Weather: Sunny with clear skies. Cool early morning but warm later
Observers: Ian, Kaye, Linda, Lindsay
There were sights and sounds of Spring everywhere, but the warmth, sunshine and light made it seem more like a summer’s morning!
With the recent dry weather, the water levels in both becks had fallen since last week, but there was still a good, steady flow in both of them. St Nicks volunteers had, since last week, erected a “kingfisher pole” on Tang Hall Beck, replacing the one which had been washed away last Winter.
Birds: Ian spent an hour and a half on the reserve before the Wildwatch Group assembled, so these notes include some of his sightings.
Everywhere, birds were singing. Based on location, we thought that we had identified at least three, possibly four Chiffchaff territories: one to the East of the Environment Centre, one further along the Bund Path, and one, possible two near Tang Hall Beck.
Singing birds included Robin, Wren, Dunnock, Great Tit (everywhere!), Greenfinch, Song Thrush, Blackbird and Wren. Wrens were seen in pairs in a couple of locations, and we thought that we’d identified two possible Wren nest sites along the Tang Hall Beck path. But, like the Great Tits, Wrens were all over the reserve.
Long-tailed Tits were collecting nesting materials in the Gorse area to the East of the playground and a Great-Spotted Woodpecker was heard drumming near Osbaldwick Beck. Even a male Pheasant was displaying near Tang Hall Beck, and the ever-present Wood Pigeons were occasionally displaying.
Encouraged by Ian’s earlier sighting of two Kingfishers on the new Kingfisher Pole, we decided to carry out a half-hour Kingfisher watch. With the four of us placed in different locations along Tang Hall Beck we managed maybe a 90 per cent coverage of the beck. Sadly, though, no Kingfisher sightings, although Vicki from the St Nicks team, saw one later in Willows near the culvert. Now that we’ve done one such survey, we’ll have the confidence to repeat it, maybe for a longer period of time. It would be good if we can establish (a) that the two birds are a male and a female (seems likely) and (b) if there are any signs of potential breeding, such as courtship feeding or vociferous aerial chasing. It is possible that the beckside nearer to the sluice has suitable waterside banks for nest tunnels.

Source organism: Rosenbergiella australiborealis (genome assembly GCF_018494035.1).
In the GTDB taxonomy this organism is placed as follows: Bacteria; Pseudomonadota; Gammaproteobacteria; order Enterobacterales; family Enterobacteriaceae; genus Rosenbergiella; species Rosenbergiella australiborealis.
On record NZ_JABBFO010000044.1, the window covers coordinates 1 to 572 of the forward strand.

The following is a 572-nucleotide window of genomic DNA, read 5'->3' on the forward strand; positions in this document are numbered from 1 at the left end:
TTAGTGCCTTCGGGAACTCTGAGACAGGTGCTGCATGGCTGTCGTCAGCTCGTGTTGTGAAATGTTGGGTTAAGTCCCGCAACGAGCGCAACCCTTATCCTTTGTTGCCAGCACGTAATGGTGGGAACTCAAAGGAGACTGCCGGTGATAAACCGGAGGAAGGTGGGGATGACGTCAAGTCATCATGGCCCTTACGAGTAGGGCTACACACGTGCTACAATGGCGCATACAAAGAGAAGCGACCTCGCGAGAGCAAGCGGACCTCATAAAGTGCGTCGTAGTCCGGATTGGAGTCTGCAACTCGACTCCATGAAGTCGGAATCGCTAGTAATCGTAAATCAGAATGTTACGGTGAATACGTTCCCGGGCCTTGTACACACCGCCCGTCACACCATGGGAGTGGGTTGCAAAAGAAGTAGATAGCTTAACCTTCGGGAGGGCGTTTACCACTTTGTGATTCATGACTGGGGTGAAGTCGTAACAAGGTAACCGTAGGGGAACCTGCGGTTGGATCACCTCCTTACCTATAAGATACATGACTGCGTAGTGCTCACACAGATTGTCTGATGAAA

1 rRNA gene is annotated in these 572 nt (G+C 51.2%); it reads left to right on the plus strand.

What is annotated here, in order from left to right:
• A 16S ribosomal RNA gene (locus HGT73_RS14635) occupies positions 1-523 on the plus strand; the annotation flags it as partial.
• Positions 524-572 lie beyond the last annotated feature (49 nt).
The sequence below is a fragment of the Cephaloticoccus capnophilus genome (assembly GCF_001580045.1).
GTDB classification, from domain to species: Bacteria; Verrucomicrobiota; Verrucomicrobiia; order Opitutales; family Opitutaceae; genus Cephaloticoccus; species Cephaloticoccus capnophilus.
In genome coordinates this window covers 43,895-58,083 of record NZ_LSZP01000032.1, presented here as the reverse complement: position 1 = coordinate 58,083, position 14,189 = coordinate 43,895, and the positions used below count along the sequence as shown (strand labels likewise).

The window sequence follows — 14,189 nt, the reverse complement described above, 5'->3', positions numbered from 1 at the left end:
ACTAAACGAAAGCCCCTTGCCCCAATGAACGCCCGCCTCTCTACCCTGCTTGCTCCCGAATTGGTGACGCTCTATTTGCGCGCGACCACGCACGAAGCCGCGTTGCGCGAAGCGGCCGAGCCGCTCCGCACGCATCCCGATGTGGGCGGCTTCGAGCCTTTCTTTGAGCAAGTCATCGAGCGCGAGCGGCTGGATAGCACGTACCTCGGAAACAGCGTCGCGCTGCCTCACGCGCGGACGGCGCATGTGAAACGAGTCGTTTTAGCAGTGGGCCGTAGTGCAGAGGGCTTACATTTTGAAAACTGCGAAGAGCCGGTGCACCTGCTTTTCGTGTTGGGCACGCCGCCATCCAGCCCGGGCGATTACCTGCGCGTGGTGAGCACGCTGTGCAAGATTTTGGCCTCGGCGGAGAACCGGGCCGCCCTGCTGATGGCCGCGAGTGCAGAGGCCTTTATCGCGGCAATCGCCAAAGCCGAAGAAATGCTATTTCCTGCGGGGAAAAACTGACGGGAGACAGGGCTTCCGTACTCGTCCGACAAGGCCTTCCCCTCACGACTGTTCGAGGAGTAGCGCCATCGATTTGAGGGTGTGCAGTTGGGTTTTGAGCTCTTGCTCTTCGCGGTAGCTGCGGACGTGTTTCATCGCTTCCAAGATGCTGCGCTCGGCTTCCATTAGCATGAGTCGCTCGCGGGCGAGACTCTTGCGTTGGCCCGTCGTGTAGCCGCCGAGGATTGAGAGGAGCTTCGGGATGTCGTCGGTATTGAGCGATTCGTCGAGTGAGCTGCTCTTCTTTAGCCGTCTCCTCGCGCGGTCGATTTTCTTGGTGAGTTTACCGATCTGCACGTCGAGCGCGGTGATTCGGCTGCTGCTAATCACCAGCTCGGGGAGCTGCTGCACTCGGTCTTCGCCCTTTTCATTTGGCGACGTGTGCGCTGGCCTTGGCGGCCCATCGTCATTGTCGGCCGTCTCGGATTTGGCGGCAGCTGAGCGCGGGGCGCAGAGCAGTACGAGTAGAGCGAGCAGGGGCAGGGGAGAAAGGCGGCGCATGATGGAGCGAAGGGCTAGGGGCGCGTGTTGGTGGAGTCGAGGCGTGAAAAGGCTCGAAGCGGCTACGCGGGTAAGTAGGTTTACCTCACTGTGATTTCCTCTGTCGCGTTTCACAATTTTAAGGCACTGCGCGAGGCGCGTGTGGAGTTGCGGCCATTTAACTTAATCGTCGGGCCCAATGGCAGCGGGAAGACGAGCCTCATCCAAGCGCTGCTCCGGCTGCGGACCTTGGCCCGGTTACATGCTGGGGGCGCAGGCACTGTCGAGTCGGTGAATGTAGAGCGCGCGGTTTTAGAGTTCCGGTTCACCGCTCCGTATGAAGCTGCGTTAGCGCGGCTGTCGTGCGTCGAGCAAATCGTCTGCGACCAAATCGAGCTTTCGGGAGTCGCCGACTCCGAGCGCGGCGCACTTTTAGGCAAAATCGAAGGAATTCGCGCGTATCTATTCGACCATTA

Overhead, two Greylag Geese, two Canada Geese and a single Herring Gull flew over the reserve. Other birds included Bullfinch (not counted, but good numbers throughout the reserve), Blue Tit, Carrion Crow, Magpie, Goldfinch (just a couple) and a single drake Mallard on Tang Hall Beck. A total of 23 birds species recorded.
Mammals: A few Grey Squirrels were seen, including this cheeky individual, occupying a nest box! It was completely at ease with our presence, not wanting to leave its cosy shelter from the sun! A single Brown Rat was by Tang Hall Beck, near the sluice.
Plants and Flowers: Dandelion, Coltsfoot, Daisy, Lesser Celandine, White Dead-nettle, Red Dead-nettle, Primrose, Cowslip, Gorse and Blackthorn can all be found in flower on the reserve, with increasing numbers of Dandelions and Dead-nettles. Marsh Marigolds (Kingcups) are opening in the Environment Centre pond. The warm weather is likely to bring the late-winter flowers to a rapid end, but has encouraged more trees into leaf. Larch, Crack Willow and Hawthorn are all noticeably greener, and a few Dogwood, Horse Chestnut, Alder and Sycamore saplings are putting out leaves. The flowers of deciduous trees are often overlooked. If you visit the reserve this week, look out for Ash flowers, showing as dark hazy clusters around the leaf buds. You can get a close look at flowers on low-growing branches, for example along the Tang Hall Beck path.
Insects: 7-spot Ladybird, Red-Tailed Bumblebee, Small Tortoiseshell Butterfly and two Peacock Butterflies were noted.
Amphibians: A number of small Tadpoles have emerged from the frog spawn in the Environment Centre Pond.